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Timothy Edgar, a Visiting Fellow at the Watson Institute whose International Relations seminar on cyber conflict has been attracting many computer science concentrators, has been much in the news lately as he provides regular commentary on the continuing revelations about NSA surveillance.Edgar has been quoted in stories in The New York Times, Wall Street Journal, and the Washington Post, and was interviewed by CNN’s Christiane Amanpour.Timothy_Edgar.pngTimothy Edgar

Edgar served in the Obama and Bush Administrations as a top privacy lawyer, doing stints in the office of the director of national intelligence, and as the first ever privacy director on the White House national security staff.“I worked with teams of lawyers and technologists on putting together privacy safeguards for some very sensitive programs, including those NSA programs that have been much in the news,” Edgar said.“One of the lessons I learned is the need for lawyers and policy officials to really listen to computer scientists.In today’s world, we cannot pretend it’s OK not to know how computers and the Internet works.”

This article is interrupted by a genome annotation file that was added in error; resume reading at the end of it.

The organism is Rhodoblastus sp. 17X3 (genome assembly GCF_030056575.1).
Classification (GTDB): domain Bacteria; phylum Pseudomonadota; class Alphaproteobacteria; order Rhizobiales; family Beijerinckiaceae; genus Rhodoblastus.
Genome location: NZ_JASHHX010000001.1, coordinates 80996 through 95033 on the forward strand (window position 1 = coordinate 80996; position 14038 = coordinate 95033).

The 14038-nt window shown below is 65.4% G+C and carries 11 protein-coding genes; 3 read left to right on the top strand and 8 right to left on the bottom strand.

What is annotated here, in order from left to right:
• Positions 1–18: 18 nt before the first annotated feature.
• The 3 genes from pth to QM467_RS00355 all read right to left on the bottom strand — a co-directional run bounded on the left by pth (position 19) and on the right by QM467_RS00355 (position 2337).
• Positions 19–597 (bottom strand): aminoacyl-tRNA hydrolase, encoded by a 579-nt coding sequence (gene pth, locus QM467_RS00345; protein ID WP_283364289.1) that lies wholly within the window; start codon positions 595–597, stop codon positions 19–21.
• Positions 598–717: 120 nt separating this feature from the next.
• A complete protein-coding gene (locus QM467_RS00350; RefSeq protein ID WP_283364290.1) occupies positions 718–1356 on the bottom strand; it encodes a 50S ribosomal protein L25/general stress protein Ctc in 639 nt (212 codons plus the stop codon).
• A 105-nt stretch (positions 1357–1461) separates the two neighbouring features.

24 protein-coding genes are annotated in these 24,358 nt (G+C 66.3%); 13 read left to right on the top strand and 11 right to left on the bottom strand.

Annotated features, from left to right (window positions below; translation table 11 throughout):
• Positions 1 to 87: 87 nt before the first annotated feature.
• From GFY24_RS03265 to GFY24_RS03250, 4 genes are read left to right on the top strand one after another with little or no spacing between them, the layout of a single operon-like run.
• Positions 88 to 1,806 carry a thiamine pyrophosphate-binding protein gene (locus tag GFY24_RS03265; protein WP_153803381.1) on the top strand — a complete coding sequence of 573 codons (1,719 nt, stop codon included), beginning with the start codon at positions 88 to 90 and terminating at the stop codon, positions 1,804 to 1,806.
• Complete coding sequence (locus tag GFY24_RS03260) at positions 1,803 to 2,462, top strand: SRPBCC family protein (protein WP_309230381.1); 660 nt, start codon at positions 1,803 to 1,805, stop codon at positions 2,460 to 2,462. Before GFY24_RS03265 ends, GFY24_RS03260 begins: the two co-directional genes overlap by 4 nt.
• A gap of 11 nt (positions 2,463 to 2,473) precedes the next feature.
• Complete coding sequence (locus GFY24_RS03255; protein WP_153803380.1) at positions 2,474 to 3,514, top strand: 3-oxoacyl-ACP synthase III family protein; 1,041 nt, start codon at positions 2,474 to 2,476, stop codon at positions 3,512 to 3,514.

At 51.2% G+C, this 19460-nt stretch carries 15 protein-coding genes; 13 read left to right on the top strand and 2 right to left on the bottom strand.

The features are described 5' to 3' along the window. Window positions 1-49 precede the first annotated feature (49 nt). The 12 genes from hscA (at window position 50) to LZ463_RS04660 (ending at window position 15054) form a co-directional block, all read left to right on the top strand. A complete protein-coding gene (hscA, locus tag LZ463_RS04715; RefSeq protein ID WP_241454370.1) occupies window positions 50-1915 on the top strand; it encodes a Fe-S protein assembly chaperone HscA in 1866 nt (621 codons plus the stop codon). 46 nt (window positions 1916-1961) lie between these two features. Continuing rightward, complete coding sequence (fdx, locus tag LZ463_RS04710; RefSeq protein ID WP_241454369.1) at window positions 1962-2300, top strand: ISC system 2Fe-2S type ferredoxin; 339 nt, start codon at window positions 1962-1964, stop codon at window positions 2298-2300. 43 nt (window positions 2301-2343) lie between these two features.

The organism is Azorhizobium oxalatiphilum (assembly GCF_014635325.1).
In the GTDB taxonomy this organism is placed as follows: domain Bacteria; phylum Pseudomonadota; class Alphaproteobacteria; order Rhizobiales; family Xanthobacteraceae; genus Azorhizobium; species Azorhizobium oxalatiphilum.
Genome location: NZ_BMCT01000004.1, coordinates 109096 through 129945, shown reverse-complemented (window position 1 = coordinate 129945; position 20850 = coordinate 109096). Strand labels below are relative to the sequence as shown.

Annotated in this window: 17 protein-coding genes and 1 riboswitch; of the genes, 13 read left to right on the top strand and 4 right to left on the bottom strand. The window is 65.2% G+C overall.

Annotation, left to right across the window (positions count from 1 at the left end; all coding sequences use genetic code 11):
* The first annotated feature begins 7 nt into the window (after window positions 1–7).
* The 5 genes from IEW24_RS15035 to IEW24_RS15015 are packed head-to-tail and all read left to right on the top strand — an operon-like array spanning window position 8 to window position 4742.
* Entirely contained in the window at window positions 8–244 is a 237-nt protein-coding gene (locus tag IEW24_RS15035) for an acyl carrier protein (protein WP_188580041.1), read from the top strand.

Edgar says he believes the programs raise real privacy concerns, even with the detailed safeguards he helped put in place.“The public wasn’t given enough information to have a meaningful debate about these programs,” Edgar says.He believes that debate is overdue, and that Brown University has a range of expertise across multiple departments that can contribute to it.“Issues of cybersecurity and privacy are inherently interdisciplinary – drawing on computer science, international relations, public policy, sociology, math and many more disciplines in which Brown has enormous strengths,” he said.“It’s great to be here.”